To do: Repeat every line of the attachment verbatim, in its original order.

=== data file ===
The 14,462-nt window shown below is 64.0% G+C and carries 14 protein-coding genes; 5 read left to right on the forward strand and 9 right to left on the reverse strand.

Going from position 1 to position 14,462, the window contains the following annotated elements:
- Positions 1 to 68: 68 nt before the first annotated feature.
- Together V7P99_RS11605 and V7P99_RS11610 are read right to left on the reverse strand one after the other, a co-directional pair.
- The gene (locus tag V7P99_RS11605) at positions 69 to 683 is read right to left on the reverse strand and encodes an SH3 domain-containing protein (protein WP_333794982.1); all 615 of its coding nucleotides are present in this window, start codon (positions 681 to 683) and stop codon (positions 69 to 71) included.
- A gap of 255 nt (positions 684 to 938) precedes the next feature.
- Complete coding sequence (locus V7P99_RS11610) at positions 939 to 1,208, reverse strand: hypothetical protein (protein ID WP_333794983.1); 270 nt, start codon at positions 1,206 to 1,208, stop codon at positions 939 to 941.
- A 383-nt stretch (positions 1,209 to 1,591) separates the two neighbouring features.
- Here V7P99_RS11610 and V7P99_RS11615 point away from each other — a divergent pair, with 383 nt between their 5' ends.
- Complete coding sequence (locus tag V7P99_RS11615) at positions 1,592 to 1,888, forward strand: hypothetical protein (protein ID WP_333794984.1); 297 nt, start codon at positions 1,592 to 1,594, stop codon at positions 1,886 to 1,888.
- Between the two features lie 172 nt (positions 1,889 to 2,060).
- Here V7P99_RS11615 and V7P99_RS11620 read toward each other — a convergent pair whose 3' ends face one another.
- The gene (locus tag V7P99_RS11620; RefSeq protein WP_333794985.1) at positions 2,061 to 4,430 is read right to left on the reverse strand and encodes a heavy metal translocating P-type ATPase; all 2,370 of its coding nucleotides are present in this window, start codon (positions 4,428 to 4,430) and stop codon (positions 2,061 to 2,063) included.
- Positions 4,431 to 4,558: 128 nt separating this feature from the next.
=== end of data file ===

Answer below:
The 14,462-nt window shown below is 64.0% G+C and carries 14 protein-coding genes; 5 read left to right on the forward strand and 9 right to left on the reverse strand.

Going from position 1 to position 14,462, the window contains the following annotated elements:
- Positions 1 to 68: 68 nt before the first annotated feature.
- Together V7P99_RS11605 and V7P99_RS11610 are read right to left on the reverse strand one after the other, a co-directional pair.
- The gene (locus tag V7P99_RS11605) at positions 69 to 683 is read right to left on the reverse strand and encodes an SH3 domain-containing protein (protein WP_333794982.1); all 615 of its coding nucleotides are present in this window, start codon (positions 681 to 683) and stop codon (positions 69 to 71) included.
- A gap of 255 nt (positions 684 to 938) precedes the next feature.
- Complete coding sequence (locus V7P99_RS11610) at positions 939 to 1,208, reverse strand: hypothetical protein (protein ID WP_333794983.1); 270 nt, start codon at positions 1,206 to 1,208, stop codon at positions 939 to 941.
- A 383-nt stretch (positions 1,209 to 1,591) separates the two neighbouring features.
- Here V7P99_RS11610 and V7P99_RS11615 point away from each other — a divergent pair, with 383 nt between their 5' ends.
- Complete coding sequence (locus tag V7P99_RS11615) at positions 1,592 to 1,888, forward strand: hypothetical protein (protein ID WP_333794984.1); 297 nt, start codon at positions 1,592 to 1,594, stop codon at positions 1,886 to 1,888.
- Between the two features lie 172 nt (positions 1,889 to 2,060).
- Here V7P99_RS11615 and V7P99_RS11620 read toward each other — a convergent pair whose 3' ends face one another.
- The gene (locus tag V7P99_RS11620; RefSeq protein WP_333794985.1) at positions 2,061 to 4,430 is read right to left on the reverse strand and encodes a heavy metal translocating P-type ATPase; all 2,370 of its coding nucleotides are present in this window, start codon (positions 4,428 to 4,430) and stop codon (positions 2,061 to 2,063) included.
- Positions 4,431 to 4,558: 128 nt separating this feature from the next.